It is time for responsible theology to remove itself from the tunnel vision it so often enjoys. We can and should explore our own spiritual perspective, expressing our ideals about such, but never at the exclusion or condemnation of another's faith. We have a right and a responsibility to proclaim what we believe. We can argue it and defend it. We can even state in faith that our way will save us. But, we do not have the right to proclaim that to think or believe differently from us places one in jeopardy with Almighty God. Such assertions are the most dangerous kind of bigotry in humankind. Such assertions can lead to massacres such as those of the Native American peoples, or the slaughter of Muslims in the crusades.
There has never been any official endorsement by God on any religious faith; in fact, from our reality, God has never even endorsed Her own existence - unless one sees creation itself as a proof of God's existence. There is also an advantage to taking into consideration the beliefs of other faiths in widening our approach to theology. Incorporating such might help us to see more clearly the inspiration of God within our own scriptures. Such may help us rectify misinterpretations or misunderstandings of our own scriptures, helping us to avoid literal interpretations of scripture
There have been many wise men, which have studied religions and cultures of a wide variety. One thing, which stands out in their studies, is the common motifs, and the symbols, which portray those motifs, among those different cultures. Creation stories, flood stories, belief in life after death in some way - are almost universal in their scope. Such forms tell us of a Creator or Creative Force from which we have become separated. They come alive with the message that there is something very powerful and important contributing to our purpose of being beyond our intellectual and conscious perceptions.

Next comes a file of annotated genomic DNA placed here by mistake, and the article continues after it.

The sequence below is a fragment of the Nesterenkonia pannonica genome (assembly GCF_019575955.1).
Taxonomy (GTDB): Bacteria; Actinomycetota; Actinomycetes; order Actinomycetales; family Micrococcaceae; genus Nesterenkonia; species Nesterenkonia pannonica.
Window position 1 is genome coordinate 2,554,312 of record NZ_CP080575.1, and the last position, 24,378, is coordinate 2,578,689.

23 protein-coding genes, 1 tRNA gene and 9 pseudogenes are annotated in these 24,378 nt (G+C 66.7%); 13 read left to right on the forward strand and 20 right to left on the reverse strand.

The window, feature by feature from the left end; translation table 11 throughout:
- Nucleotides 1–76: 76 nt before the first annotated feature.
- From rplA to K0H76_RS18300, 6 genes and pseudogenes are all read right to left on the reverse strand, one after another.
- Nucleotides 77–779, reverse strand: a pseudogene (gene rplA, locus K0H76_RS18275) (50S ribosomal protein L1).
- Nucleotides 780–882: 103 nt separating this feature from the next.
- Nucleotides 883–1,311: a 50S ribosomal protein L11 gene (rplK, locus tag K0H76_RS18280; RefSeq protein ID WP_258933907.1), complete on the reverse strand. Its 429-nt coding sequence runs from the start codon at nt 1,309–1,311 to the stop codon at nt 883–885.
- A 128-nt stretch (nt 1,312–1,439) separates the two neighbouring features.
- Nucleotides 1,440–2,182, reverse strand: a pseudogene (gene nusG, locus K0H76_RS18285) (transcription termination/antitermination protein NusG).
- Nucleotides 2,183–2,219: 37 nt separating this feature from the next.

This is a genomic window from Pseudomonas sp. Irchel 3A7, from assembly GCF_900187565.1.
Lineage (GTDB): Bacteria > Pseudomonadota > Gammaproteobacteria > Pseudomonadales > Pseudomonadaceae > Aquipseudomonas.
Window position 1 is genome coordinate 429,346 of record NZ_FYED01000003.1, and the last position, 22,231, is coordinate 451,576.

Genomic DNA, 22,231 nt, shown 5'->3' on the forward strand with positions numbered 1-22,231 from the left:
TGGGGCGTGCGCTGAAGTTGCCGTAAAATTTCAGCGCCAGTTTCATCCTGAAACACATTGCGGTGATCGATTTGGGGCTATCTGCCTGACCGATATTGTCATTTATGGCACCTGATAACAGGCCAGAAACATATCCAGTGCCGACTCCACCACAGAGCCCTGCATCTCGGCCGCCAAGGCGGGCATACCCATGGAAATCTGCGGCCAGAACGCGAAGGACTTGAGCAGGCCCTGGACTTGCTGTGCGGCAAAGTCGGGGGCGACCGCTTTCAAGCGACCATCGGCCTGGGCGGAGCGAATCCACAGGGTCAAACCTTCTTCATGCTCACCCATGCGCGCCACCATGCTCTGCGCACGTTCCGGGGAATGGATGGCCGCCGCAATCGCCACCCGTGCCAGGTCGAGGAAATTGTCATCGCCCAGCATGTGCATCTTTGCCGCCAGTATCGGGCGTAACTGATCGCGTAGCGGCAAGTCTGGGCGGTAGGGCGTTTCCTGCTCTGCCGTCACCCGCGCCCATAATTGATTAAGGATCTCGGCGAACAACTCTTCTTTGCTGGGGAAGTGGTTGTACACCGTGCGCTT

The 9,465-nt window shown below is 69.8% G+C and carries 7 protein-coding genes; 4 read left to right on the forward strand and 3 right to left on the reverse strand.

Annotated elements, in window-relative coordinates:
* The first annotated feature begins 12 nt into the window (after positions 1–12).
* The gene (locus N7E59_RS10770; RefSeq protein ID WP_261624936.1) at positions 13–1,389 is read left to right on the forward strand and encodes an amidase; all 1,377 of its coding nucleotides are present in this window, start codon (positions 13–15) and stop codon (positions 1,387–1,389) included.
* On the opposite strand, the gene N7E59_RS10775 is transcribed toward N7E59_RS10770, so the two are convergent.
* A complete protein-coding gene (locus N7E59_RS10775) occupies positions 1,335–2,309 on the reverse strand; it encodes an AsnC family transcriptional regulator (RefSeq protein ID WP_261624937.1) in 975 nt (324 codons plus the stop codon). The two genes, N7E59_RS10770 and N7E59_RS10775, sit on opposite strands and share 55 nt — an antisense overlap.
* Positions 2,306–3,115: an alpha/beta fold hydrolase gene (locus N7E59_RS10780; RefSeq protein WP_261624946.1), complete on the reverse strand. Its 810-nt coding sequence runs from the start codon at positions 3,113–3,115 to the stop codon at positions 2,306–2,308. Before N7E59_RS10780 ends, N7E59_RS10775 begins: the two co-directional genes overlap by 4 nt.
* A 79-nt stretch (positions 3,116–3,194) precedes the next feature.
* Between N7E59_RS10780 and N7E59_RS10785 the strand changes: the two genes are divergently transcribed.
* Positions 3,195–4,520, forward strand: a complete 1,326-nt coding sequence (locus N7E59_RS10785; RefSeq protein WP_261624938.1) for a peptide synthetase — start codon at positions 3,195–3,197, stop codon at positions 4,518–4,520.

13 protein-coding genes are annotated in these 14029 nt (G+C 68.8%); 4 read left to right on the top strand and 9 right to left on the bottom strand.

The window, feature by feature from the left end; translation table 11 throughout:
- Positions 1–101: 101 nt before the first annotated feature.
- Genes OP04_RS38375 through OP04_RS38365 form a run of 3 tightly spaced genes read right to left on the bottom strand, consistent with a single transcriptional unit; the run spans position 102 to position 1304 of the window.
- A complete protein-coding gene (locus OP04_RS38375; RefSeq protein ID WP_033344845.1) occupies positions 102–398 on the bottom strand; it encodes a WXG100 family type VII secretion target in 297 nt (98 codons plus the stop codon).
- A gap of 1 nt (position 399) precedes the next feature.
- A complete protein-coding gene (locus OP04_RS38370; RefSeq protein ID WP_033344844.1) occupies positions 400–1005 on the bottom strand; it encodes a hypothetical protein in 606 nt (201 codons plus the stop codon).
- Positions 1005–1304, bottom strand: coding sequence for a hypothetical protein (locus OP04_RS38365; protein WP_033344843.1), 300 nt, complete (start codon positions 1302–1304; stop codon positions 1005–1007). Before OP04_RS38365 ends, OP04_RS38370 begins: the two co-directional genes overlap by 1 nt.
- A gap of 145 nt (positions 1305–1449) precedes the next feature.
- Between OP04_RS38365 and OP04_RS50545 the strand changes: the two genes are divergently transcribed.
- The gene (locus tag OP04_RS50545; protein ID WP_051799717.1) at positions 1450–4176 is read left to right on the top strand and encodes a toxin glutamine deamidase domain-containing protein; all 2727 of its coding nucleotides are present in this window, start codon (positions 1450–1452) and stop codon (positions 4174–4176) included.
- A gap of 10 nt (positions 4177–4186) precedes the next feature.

Then there are ideals such as loving one's neighbor, taking care of those less fortunate, controlling our own selfishness, and the concept of a universal family: which are expressed by many sacred writings no matter how dissimilar the creeds of the religions may be. These can give us a prescription, which enhances our quality of life beyond the ego-driven realities of our world. These can help us to look at our own sacred stories in a way that may help us avoid error in our interpretations. Such an approach can also help us to see our own Scripture in a different perspective, allowing us the potential to get much more from them. The scholars also tell us that it seems that there is little difference in these themes whether one culture had contact with another.
Many of these concepts we are discussion are found in isolated instances where a particular people had no outside contact with the rest of the world. Might not one make the speculation that God wanted all peoples to be aware of certain principles? Rather than being sacrilegious as some claim, it is to the theologians advantage to look beyond his own scriptures and reach out to others to support his opinions about God's nature and intended messages for mankind. We must always keep in mind that human intellect is limited, but the Divine is infinite.
The only way we can limit that which is unlimited, which is what we as humans are inclined to do, is to arbitrarily set aside a portion of it. While this is helpful in relating to God, it can be dangerous too. We can so narrow the perspective (as in literalism, or in one-faith doctrines) that we loose sight of the bigger picture. We can so distort the loving image of the Divine that we no longer have a clue as to the reality of what we are looking at.
To analogize, if we encounter a circle, the line is infinite for it has no beginning and has no end. We cannot talk about the circle's parts unless we identify them in some way. Until we put points or marks that limit the eternal line there is no reference point beyond the entire circle.